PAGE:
If You See a Safety Issue, Say (and Do) Something in Business and at Work


On a recent business trip to New York City, and frankly on every local CDTA bus I pass on the road, I saw this phrase everywhere:

If You See Something, Say Something

As you may already know, it’s the safety slogan for the current Department of Homeland Security’s publicity campaign to encourage citizen awareness of suspicious activity that may lead to potential terrorist activity.

As part of my workplace safety training over the years, we were trained to do environmental scans constantly to identify potential workplace dangers, such as removing garbage / debris lying in warehouse aisles (even when I was 9 months’ pregnant, I’d carefully reach down and pick up the trash – debris hit by a forklift truck can become a dangerous projectile and/or cause the forklift truck to crash, for example); placing wooden skids flat on the ground rather than standing upright (a wooden skid standing upright is dangerous, as it can tip over and fall on someone); and identifying malfunctioning machines by using proper lock-out / tag-out procedures.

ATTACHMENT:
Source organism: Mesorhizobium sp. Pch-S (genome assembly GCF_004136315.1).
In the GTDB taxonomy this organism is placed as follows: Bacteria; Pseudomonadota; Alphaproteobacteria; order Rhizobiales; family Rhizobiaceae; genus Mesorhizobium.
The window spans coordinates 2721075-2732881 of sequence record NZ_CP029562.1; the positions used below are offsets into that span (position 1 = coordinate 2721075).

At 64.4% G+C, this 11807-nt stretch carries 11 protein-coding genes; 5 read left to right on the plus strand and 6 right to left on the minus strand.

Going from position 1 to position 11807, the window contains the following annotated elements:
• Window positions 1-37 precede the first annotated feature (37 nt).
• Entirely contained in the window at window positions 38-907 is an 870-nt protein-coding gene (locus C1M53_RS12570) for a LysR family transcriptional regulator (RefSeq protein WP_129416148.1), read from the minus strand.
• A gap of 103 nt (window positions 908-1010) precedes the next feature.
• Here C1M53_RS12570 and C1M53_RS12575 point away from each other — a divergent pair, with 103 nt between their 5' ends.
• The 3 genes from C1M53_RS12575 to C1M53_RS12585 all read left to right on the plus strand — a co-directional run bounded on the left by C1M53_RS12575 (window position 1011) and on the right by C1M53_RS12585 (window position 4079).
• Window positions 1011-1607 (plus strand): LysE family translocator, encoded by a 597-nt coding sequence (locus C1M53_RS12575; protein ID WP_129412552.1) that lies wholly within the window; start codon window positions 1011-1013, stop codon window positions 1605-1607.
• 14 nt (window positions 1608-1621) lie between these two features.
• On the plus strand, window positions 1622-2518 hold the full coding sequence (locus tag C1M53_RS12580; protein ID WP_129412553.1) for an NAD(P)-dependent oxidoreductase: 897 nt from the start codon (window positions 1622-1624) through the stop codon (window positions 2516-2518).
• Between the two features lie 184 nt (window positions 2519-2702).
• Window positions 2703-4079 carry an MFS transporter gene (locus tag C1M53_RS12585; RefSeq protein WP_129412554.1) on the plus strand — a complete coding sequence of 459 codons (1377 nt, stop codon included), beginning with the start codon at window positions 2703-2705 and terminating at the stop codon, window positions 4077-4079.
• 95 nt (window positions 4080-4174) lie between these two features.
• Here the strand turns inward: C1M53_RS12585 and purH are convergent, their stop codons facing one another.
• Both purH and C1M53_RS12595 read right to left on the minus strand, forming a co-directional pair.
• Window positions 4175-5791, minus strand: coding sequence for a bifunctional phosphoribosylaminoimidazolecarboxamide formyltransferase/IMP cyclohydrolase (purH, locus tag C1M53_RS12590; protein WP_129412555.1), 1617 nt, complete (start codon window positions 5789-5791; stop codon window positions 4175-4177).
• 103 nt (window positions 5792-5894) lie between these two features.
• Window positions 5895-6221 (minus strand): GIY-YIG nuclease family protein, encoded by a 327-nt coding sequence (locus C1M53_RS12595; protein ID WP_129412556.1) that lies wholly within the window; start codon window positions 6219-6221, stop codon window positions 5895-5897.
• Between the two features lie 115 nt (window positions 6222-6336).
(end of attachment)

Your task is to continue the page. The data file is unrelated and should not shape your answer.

Here in the Albany, New York area, a young 23 year-old man was killed on his first day on the job after becoming caught in a wood chipper.  The Federal Occupational Safety and Health Administration (OSHA) addresses the training of new employees using wood chippers: Employers should closely supervise newly-hired employees to ensure that they are safely operating the chipper and should reinforce training through regular safety talks and unannounced site visits.

Was the young man mentioned above trained and closely supervised on his first day using the wood chipper? If not, did anyone working with him see it and say something?

When you see a safety issue, how do you say (and do something) to prevent accidents, injuries and death in business and at work?

wooden skid

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